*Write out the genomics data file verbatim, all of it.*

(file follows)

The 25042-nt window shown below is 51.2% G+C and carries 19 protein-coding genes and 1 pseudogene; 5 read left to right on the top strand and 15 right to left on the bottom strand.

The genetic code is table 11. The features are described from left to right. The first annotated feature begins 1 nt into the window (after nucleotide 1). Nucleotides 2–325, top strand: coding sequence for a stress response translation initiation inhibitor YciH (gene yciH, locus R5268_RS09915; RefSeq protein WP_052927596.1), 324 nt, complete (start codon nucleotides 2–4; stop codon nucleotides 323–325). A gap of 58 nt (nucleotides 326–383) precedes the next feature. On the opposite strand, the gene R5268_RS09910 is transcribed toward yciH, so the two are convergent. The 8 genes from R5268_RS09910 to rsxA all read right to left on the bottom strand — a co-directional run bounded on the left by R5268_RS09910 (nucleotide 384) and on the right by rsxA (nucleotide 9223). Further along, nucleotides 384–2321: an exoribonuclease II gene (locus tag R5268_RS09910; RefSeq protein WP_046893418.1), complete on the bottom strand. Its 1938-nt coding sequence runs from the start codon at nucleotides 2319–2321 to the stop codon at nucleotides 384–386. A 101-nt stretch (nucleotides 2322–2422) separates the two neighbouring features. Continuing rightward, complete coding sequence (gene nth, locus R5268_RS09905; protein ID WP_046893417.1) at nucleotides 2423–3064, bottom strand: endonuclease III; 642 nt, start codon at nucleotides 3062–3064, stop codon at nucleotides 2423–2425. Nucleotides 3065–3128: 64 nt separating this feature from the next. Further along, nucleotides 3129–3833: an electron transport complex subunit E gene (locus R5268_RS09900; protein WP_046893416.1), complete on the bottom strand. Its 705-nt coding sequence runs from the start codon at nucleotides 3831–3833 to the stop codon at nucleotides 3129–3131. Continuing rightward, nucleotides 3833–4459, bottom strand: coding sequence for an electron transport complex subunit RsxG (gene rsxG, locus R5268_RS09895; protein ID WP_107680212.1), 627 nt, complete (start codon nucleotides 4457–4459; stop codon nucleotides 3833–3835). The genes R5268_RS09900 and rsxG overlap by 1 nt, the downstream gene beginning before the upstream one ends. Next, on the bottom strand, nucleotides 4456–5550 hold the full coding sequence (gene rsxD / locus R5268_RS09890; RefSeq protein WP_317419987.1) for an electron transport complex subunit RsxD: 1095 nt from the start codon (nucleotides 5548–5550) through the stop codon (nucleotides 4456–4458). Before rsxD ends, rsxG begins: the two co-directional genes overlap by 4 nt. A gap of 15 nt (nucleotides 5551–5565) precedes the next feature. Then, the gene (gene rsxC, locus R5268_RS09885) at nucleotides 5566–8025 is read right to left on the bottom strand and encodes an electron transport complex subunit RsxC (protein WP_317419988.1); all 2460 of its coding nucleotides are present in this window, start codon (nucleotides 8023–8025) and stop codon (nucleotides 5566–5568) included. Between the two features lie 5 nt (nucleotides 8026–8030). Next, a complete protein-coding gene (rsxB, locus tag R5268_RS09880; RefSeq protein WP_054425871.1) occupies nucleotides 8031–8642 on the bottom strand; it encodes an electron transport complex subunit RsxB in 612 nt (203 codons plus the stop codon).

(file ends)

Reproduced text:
The 25042-nt window shown below is 51.2% G+C and carries 19 protein-coding genes and 1 pseudogene; 5 read left to right on the top strand and 15 right to left on the bottom strand.

The genetic code is table 11. The features are described from left to right. The first annotated feature begins 1 nt into the window (after nucleotide 1). Nucleotides 2–325, top strand: coding sequence for a stress response translation initiation inhibitor YciH (gene yciH, locus R5268_RS09915; RefSeq protein WP_052927596.1), 324 nt, complete (start codon nucleotides 2–4; stop codon nucleotides 323–325). A gap of 58 nt (nucleotides 326–383) precedes the next feature. On the opposite strand, the gene R5268_RS09910 is transcribed toward yciH, so the two are convergent. The 8 genes from R5268_RS09910 to rsxA all read right to left on the bottom strand — a co-directional run bounded on the left by R5268_RS09910 (nucleotide 384) and on the right by rsxA (nucleotide 9223). Further along, nucleotides 384–2321: an exoribonuclease II gene (locus tag R5268_RS09910; RefSeq protein WP_046893418.1), complete on the bottom strand. Its 1938-nt coding sequence runs from the start codon at nucleotides 2319–2321 to the stop codon at nucleotides 384–386. A 101-nt stretch (nucleotides 2322–2422) separates the two neighbouring features. Continuing rightward, complete coding sequence (gene nth, locus R5268_RS09905; protein ID WP_046893417.1) at nucleotides 2423–3064, bottom strand: endonuclease III; 642 nt, start codon at nucleotides 3062–3064, stop codon at nucleotides 2423–2425. Nucleotides 3065–3128: 64 nt separating this feature from the next. Further along, nucleotides 3129–3833: an electron transport complex subunit E gene (locus R5268_RS09900; protein WP_046893416.1), complete on the bottom strand. Its 705-nt coding sequence runs from the start codon at nucleotides 3831–3833 to the stop codon at nucleotides 3129–3131. Continuing rightward, nucleotides 3833–4459, bottom strand: coding sequence for an electron transport complex subunit RsxG (gene rsxG, locus R5268_RS09895; protein ID WP_107680212.1), 627 nt, complete (start codon nucleotides 4457–4459; stop codon nucleotides 3833–3835). The genes R5268_RS09900 and rsxG overlap by 1 nt, the downstream gene beginning before the upstream one ends. Next, on the bottom strand, nucleotides 4456–5550 hold the full coding sequence (gene rsxD / locus R5268_RS09890; RefSeq protein WP_317419987.1) for an electron transport complex subunit RsxD: 1095 nt from the start codon (nucleotides 5548–5550) through the stop codon (nucleotides 4456–4458). Before rsxD ends, rsxG begins: the two co-directional genes overlap by 4 nt. A gap of 15 nt (nucleotides 5551–5565) precedes the next feature. Then, the gene (gene rsxC, locus R5268_RS09885) at nucleotides 5566–8025 is read right to left on the bottom strand and encodes an electron transport complex subunit RsxC (protein WP_317419988.1); all 2460 of its coding nucleotides are present in this window, start codon (nucleotides 8023–8025) and stop codon (nucleotides 5566–5568) included. Between the two features lie 5 nt (nucleotides 8026–8030). Next, a complete protein-coding gene (rsxB, locus tag R5268_RS09880; RefSeq protein WP_054425871.1) occupies nucleotides 8031–8642 on the bottom strand; it encodes an electron transport complex subunit RsxB in 612 nt (203 codons plus the stop codon).